AQA AS/A Level Psychology Unit 1 7181
This section covers explanations for obedience for AS and A level psychology students studying the new AQA specification also known as Unit 1 or 7181. It is also suitable for anyone interested in knowing the main psychological explanations for obedience.
Below is an extract for explanations for obedience from the Unit 1 ebook which covers this whole section in full including the evaluation elements. You can download everything you need to know for unit 1 by clicking on the image on the right.
The Agentic State
One explanation for obedience is The Agentic State. Milgram proposed “Agency theory” which suggests people are socialised from childhood to obey rules and this involves giving up some free will and autonomy. When an individual feels they have complete control they are autonomous and see themselves as responsible for their own actions. However when an individual obey’s an authority figure they enter the Agentic state where they no longer see themselves as responsible for their own behaviour but an agent of the authority figure whose orders they are following. In this individuals eyes they see the authority figure as responsible for the consequences and they become de- individuated. People may enter the Agentic state because normally the concern around maintaining a positive self-image restricts behaviour however the fact that responsibility shifts to the authority figure means perception of self is no longer relevant. The Agentic state may be maintained due to the gradual commitment made by the individual from giving early shocks. People may feel obliged to continue even when the shocks become more serious as they had obliged to smaller reasonable shocks prior binding them into this Agentic state.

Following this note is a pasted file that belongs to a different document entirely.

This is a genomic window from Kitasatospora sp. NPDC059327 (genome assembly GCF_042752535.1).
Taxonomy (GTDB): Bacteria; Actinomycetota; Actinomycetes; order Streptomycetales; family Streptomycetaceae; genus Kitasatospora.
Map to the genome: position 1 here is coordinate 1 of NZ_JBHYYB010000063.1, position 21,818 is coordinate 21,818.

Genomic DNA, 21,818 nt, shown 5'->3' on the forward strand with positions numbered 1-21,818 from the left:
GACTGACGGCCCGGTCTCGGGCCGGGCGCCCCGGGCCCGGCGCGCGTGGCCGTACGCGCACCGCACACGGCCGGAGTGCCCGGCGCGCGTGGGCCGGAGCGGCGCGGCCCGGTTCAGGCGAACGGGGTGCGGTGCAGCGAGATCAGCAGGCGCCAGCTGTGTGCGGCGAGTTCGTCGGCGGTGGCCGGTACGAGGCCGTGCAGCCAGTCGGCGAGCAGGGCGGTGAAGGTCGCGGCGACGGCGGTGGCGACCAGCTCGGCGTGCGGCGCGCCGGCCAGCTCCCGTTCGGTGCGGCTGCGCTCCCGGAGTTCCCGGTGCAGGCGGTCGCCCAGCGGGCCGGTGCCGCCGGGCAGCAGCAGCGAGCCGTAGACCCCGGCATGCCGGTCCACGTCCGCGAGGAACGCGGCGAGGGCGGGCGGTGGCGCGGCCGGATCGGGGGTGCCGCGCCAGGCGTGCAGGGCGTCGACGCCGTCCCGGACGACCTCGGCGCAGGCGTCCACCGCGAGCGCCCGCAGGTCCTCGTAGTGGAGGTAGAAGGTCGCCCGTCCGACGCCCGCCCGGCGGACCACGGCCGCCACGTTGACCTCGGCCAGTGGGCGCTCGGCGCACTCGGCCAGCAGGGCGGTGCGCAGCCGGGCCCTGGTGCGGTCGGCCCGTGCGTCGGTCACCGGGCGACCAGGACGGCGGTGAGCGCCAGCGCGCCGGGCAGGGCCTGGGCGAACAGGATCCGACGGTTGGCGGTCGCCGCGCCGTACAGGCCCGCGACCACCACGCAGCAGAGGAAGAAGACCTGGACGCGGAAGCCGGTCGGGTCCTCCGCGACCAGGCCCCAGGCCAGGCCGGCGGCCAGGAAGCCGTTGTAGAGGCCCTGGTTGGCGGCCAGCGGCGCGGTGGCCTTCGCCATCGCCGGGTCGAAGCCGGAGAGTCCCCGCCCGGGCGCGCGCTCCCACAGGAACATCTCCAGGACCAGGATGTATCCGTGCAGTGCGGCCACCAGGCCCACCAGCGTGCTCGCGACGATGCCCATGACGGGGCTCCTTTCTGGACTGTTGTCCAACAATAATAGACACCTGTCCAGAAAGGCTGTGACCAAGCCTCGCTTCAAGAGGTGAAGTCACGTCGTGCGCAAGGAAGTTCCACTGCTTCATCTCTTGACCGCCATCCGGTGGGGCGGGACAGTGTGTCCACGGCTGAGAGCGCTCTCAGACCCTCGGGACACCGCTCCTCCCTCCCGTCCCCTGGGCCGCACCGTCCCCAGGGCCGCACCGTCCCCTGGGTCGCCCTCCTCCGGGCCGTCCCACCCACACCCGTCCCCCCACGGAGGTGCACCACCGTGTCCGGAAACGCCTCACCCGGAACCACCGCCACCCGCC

Legitimacy Of Authority
The Agentic state can only be achieved through an individual believing the person giving the orders has legitimate authority to do so. People are socialised from an early age to accept a hierarchy of power exists within society with authority figures having power in social situations. For example the police have power in regards to the law, doctors with health and teachers in respect to education. Milgram believed that there was generally a shared expectation that most situations would have an appropriate authority figure controlling the situation. Therefore the person giving the order must be perceived to have the social power to give orders within the context of what is happening for them to be seen as a legitimate authority figure.